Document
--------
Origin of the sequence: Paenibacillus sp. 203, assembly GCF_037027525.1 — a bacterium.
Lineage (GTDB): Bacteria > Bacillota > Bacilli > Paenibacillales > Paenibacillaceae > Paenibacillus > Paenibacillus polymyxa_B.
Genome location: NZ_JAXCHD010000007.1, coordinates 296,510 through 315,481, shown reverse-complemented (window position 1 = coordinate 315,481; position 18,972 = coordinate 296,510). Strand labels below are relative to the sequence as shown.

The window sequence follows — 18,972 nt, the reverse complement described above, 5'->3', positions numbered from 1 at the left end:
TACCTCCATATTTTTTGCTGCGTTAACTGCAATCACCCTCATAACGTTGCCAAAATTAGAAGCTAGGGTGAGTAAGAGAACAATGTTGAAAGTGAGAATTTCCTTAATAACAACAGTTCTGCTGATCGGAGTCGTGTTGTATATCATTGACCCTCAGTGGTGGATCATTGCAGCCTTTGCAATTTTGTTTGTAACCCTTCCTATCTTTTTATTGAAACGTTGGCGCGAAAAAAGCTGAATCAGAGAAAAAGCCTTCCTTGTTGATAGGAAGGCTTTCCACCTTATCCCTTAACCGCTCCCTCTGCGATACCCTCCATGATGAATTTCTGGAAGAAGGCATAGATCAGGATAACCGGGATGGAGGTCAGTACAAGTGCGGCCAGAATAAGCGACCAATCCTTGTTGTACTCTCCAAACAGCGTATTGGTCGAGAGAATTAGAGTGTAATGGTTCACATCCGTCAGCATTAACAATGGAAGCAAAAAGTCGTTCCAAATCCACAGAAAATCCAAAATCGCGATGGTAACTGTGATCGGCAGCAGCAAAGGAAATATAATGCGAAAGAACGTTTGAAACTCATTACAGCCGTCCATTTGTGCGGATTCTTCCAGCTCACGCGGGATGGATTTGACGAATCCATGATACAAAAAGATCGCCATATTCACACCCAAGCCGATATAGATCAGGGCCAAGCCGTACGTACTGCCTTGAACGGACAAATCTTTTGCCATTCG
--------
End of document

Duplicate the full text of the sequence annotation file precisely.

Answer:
Origin of the sequence: Paenibacillus sp. 203, assembly GCF_037027525.1 — a bacterium.
Lineage (GTDB): Bacteria > Bacillota > Bacilli > Paenibacillales > Paenibacillaceae > Paenibacillus > Paenibacillus polymyxa_B.
Genome location: NZ_JAXCHD010000007.1, coordinates 296,510 through 315,481, shown reverse-complemented (window position 1 = coordinate 315,481; position 18,972 = coordinate 296,510). Strand labels below are relative to the sequence as shown.

The window sequence follows — 18,972 nt, the reverse complement described above, 5'->3', positions numbered from 1 at the left end:
TACCTCCATATTTTTTGCTGCGTTAACTGCAATCACCCTCATAACGTTGCCAAAATTAGAAGCTAGGGTGAGTAAGAGAACAATGTTGAAAGTGAGAATTTCCTTAATAACAACAGTTCTGCTGATCGGAGTCGTGTTGTATATCATTGACCCTCAGTGGTGGATCATTGCAGCCTTTGCAATTTTGTTTGTAACCCTTCCTATCTTTTTATTGAAACGTTGGCGCGAAAAAAGCTGAATCAGAGAAAAAGCCTTCCTTGTTGATAGGAAGGCTTTCCACCTTATCCCTTAACCGCTCCCTCTGCGATACCCTCCATGATGAATTTCTGGAAGAAGGCATAGATCAGGATAACCGGGATGGAGGTCAGTACAAGTGCGGCCAGAATAAGCGACCAATCCTTGTTGTACTCTCCAAACAGCGTATTGGTCGAGAGAATTAGAGTGTAATGGTTCACATCCGTCAGCATTAACAATGGAAGCAAAAAGTCGTTCCAAATCCACAGAAAATCCAAAATCGCGATGGTAACTGTGATCGGCAGCAGCAAAGGAAATATAATGCGAAAGAACGTTTGAAACTCATTACAGCCGTCCATTTGTGCGGATTCTTCCAGCTCACGCGGGATGGATTTGACGAATCCATGATACAAAAAGATCGCCATATTCACACCCAAGCCGATATAGATCAGGGCCAAGCCGTACGTACTGCCTTGAACGGACAAATCTTTTGCCATTCG